Diving into the market for new equipment is a daunting experience, especially when you are still learning the ropes. It is important to hone in on what your needs are and what you have the capacity to actually use. It is easy to say that you want the best equipment because that will produce the best image, but that isn’t necessarily true. While I am looking around for the next set of camera gear, here is a list of things I am looking for:
1. What are my must haves?
For a camera alone, there are multiple things that I absolutely must have. For starters, I like to make large prints so megapixels are a factor. As I begin to venture into video, I want to have some maneuverability in post processing making 4k capabilities a must. As I have mentioned before, image sensors are very important when it comes to cameras. Don’t settle for anything with a subpar image sensor, and in my case I don’t want anything cropped.
2. What wont I use?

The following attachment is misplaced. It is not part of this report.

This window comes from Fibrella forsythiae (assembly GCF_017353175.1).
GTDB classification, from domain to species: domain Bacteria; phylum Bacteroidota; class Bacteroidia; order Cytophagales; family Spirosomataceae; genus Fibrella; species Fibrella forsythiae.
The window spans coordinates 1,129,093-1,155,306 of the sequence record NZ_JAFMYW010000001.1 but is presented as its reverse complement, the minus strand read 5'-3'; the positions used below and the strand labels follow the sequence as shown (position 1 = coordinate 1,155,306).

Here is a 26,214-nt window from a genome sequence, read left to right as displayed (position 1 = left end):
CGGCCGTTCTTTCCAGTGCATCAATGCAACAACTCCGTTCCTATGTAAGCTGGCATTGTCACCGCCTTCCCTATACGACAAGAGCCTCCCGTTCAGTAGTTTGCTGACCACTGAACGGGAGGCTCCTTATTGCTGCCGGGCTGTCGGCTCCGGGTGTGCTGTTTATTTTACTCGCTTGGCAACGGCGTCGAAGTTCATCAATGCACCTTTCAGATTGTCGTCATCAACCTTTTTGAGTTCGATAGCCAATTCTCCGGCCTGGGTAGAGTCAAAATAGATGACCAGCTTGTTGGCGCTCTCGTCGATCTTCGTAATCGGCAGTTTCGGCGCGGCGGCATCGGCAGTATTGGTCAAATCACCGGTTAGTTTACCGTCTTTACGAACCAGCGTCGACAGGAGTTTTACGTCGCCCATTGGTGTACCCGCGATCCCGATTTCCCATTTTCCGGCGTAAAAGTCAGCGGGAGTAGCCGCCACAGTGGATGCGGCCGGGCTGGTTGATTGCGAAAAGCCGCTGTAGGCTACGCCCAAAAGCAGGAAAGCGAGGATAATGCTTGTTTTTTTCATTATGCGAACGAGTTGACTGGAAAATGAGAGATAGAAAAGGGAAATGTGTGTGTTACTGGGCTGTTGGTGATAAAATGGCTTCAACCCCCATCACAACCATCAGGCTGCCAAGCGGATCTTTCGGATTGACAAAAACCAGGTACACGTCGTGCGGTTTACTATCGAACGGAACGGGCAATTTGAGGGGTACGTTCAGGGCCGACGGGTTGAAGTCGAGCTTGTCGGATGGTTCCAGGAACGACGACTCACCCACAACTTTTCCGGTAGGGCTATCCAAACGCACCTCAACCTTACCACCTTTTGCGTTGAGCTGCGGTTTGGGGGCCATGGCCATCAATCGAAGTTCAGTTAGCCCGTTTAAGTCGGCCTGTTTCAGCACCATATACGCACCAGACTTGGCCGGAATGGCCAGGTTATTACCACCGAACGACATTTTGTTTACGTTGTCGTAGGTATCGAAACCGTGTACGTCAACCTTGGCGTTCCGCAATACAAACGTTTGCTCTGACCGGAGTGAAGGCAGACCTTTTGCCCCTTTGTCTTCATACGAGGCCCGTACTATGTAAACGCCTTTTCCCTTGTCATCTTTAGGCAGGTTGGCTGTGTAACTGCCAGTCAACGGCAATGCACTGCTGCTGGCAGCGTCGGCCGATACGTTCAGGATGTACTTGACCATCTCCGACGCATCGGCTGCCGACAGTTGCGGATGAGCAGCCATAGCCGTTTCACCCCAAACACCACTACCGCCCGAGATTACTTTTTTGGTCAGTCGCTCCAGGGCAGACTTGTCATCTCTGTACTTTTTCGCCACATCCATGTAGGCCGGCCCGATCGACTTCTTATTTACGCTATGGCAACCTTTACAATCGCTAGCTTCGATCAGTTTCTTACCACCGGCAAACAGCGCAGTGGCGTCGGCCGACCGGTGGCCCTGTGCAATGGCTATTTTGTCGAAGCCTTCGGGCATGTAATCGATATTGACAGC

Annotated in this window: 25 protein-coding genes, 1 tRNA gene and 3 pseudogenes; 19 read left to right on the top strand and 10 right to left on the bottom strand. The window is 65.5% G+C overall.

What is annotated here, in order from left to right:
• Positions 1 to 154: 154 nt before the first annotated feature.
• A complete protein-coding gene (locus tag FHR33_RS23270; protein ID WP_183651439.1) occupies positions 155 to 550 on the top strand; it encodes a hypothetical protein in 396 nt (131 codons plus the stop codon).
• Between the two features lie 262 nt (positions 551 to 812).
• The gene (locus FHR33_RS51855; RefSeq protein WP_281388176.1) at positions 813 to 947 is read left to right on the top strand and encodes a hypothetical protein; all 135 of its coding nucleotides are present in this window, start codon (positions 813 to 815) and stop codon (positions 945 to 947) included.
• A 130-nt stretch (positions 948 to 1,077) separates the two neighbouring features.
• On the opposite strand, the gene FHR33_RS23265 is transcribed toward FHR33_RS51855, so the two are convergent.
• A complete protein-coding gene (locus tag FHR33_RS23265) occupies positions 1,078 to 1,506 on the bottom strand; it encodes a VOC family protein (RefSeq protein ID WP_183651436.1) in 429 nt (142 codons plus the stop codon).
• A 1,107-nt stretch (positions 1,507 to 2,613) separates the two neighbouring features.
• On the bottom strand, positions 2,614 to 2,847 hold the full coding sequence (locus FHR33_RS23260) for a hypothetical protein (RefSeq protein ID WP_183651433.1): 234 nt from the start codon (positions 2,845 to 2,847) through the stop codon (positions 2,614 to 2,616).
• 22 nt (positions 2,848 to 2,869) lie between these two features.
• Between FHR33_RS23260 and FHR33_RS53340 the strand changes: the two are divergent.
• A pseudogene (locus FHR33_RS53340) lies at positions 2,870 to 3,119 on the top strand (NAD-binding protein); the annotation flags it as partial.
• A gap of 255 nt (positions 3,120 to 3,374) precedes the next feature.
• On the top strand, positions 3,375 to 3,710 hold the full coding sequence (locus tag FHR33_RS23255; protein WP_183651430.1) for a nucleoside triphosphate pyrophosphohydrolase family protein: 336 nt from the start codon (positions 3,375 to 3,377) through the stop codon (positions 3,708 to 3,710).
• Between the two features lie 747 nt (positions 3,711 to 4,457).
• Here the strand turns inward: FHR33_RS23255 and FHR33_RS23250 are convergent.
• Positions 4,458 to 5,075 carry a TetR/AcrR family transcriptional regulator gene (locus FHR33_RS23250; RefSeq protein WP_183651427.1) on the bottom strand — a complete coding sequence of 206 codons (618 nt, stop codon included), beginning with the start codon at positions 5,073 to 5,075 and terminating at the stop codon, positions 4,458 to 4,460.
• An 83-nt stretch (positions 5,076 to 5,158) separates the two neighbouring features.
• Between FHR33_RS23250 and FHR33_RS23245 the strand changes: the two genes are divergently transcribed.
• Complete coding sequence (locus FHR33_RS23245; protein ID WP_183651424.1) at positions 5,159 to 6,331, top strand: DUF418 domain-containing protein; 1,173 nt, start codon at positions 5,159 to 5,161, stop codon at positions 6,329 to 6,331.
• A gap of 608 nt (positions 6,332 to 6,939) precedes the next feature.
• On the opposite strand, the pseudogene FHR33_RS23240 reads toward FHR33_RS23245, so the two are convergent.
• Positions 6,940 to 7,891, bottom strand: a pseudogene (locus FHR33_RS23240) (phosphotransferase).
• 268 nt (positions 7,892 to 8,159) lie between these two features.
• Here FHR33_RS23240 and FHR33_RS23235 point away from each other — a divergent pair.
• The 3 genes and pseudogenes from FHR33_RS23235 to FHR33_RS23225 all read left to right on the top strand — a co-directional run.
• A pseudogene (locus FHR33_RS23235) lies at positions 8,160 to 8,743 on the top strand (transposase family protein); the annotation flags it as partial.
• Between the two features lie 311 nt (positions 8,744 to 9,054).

You pay for it all. You might as well be honest about those facets which are going to come at a cost without any benefit. It’s easy to say that recording in 120 fps at 4k is a great feature, but honestly I have yet to record anything for slow motion despite already having this. The same goes for photography in high fps rates. I’m not using my current camera for the continuous shooting and saying it’s not enough, so why pay for more of it?
3. What additional costs are associated with the purchase?
In considering the purchase of a Sony a7r III, I am faced with an overwhelming fact. Almost none of my current gear is compatible with the Sony operating system. I will need to buy an additional lens, as well as flash and other brand specific gear. Also, if I want to get decent audio with the a7r III, I will need to purchase an additional adapter to receive an XLR cable. Each of those costs add up significantly. Compare the total you would spend on another comparable camera that offers similar benefits with similar downsides.
Finding the right equipment to suit your needs is hard to do. The key is to research your decision to death and make an educated call. Know exactly what you’re getting into and why you are buying it. If you can’t articulate why or why not you want a piece of equipment, chances are you don’t need it or haven’t done enough research. Unfortunately, all the information in the world may not make your decision easy. At least it will help ensure a little satisfaction.
Let me know what you consider when getting new gear, or what I should be considering.